One thing that made determining a good balance of both minerals in meals and snacks a challenge is that copper and zinc are rarely listed on food labels. About the only places these are listed are on nutrition shakes and other food products that have a mix of vitamins and minerals added. I decided to turn to websites and smartphone/tablet apps with a searchable database of foods, such as SELF Nutrition Data and the Nutrition Facts app, to get copper and zinc information for the foods I include in my diet. Unfortunately, the information isn’t always accurate, and similar entries in the database can have widely variable amounts for zinc and copper. At times, I’ve just had to figure out how to deal with a particular food by trying it out and seeing how it would affect me. I could then make changes as needed for the next time, eliminate the food from my diet, or greatly restrict it. If I was worried about the copper amount being very high, I would pair that food with something high in zinc, like ground beef, and then consider how I felt after eating them. For some foods, like shrimp, that may have somewhat of a balance of both minerals, I would eat them with foods that shouldn’t tip the balance much either way and then see how I felt afterwards.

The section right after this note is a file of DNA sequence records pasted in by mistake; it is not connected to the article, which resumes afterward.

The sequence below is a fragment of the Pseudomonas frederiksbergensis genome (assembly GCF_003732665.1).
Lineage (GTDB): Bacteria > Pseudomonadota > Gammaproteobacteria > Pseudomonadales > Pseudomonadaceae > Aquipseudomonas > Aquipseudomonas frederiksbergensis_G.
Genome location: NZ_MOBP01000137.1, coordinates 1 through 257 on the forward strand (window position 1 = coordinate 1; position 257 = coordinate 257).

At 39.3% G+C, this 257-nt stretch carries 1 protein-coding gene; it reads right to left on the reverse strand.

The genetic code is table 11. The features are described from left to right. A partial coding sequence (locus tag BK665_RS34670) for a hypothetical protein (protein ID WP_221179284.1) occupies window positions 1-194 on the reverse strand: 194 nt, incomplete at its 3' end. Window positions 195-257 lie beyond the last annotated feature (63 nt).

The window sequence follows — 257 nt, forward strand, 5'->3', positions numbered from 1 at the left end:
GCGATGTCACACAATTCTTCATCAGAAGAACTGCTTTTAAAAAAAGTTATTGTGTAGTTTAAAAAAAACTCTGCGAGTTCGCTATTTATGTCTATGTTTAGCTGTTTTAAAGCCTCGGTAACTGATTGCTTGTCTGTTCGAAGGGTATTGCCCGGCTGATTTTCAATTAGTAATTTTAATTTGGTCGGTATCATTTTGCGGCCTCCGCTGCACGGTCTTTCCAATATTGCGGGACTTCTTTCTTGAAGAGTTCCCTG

Next, I decided to cut from my diet, or include in meals and snacks very sparingly, foods which include very high amounts of either zinc or copper because these would be harder to balance. Foods such as organ meats, oysters, cashews, and sunflower seeds I decided to consume sparingly or not at all. Cashews and sunflower seeds both contain very high amounts of copper. Organ meats and oysters contain high amounts of both, but from what I’ve seen, the amounts seem to be extremely high, too high for me at this point in time at least. I would be afraid to find out how such foods would affect me, at least for now. Dark chocolate is another food that I’ll have to be careful about consuming. It also contains high amounts of copper. There are other foods that I thought I would need to cut as well but was actually surprised to find, when searching for information on them in the nutrition databases, that they’re not as high in copper as I thought or have a better balance of copper and zinc. I thought I’d have to give up my favorite candy bar, Snickers, or eat it in smaller portions, but it turns out the full-sized bars don’t really have much of either mineral. I’ve eaten the peanut and almond Snickers bars with no ill effects. Peanut butter is actually a lot safer than tree nut and seed butters. It’s relatively low in copper and has a better balance of copper and zinc. It’s become my go-to for my favorite breakfast. I’ll pair a fourth of a cup of peanut butter with a sliced banana and then balance that out with a cheese stick or hard-boiled egg. I’ve gotten rid of my other butters, except for my Justin’s Chocolate Hazelnut Spread, which I would absolutely not get rid of under any but the most extenuating circumstances. I decided to keep it around to spread it on rice cakes or toast for breakfast. Milk chocolate is a lot safer option than dark chocolate, although I still need to be careful about how much I eat. I may not ever be able to eat a full-sized Hershey bar, but I can eat a few Hershey Milk Chocolate Kisses and Dove Milk Chocolate candies. Also, for baking, carob powder and chips may be a good alternative to cocoa powder and chocolate chips. I do have some to try, but I haven’t tried them yet. I also decided to get rid of my Bob’s Red Mill All-Purpose Baking Flour. The first ingredient is garbanzo bean flour. Garbanzo beans (or chickpeas) are also high in copper. I do however still eat hummus and chickpeas, just in smaller portions and along with a good zinc source like meat or eggs.